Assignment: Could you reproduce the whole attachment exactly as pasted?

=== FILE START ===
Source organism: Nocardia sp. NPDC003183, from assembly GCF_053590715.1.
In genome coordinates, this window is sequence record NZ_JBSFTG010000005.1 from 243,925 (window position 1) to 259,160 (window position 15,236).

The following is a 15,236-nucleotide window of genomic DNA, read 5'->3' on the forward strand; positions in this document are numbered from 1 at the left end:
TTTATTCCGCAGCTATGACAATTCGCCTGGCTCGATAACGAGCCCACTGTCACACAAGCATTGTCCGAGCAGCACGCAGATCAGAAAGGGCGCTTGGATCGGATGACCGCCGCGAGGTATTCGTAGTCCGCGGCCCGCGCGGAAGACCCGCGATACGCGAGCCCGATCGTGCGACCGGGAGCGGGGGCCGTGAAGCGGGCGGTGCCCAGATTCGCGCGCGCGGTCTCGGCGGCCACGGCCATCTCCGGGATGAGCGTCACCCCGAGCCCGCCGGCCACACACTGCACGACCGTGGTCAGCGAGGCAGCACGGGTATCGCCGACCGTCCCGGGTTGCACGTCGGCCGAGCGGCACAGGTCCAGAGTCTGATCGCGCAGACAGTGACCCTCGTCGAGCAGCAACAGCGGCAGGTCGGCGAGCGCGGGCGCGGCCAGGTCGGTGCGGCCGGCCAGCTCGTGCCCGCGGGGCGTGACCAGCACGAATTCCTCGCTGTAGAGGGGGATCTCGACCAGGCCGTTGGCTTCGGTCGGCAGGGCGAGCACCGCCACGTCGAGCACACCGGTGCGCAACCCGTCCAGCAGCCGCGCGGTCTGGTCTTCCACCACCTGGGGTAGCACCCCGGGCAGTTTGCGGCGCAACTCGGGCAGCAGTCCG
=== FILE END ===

Source organism: Nocardia sp. NPDC003183, from assembly GCF_053590715.1.
In genome coordinates, this window is sequence record NZ_JBSFTG010000005.1 from 243,925 (window position 1) to 259,160 (window position 15,236).

The following is a 15,236-nucleotide window of genomic DNA, read 5'->3' on the forward strand; positions in this document are numbered from 1 at the left end:
TTTATTCCGCAGCTATGACAATTCGCCTGGCTCGATAACGAGCCCACTGTCACACAAGCATTGTCCGAGCAGCACGCAGATCAGAAAGGGCGCTTGGATCGGATGACCGCCGCGAGGTATTCGTAGTCCGCGGCCCGCGCGGAAGACCCGCGATACGCGAGCCCGATCGTGCGACCGGGAGCGGGGGCCGTGAAGCGGGCGGTGCCCAGATTCGCGCGCGCGGTCTCGGCGGCCACGGCCATCTCCGGGATGAGCGTCACCCCGAGCCCGCCGGCCACACACTGCACGACCGTGGTCAGCGAGGCAGCACGGGTATCGCCGACCGTCCCGGGTTGCACGTCGGCCGAGCGGCACAGGTCCAGAGTCTGATCGCGCAGACAGTGACCCTCGTCGAGCAGCAACAGCGGCAGGTCGGCGAGCGCGGGCGCGGCCAGGTCGGTGCGGCCGGCCAGCTCGTGCCCGCGGGGCGTGACCAGCACGAATTCCTCGCTGTAGAGGGGGATCTCGACCAGGCCGTTGGCTTCGGTCGGCAGGGCGAGCACCGCCACGTCGAGCACACCGGTGCGCAACCCGTCCAGCAGCCGCGCGGTCTGGTCTTCCACCACCTGGGGTAGCACCCCGGGCAGTTTGCGGCGCAACTCGGGCAGCAGTCCG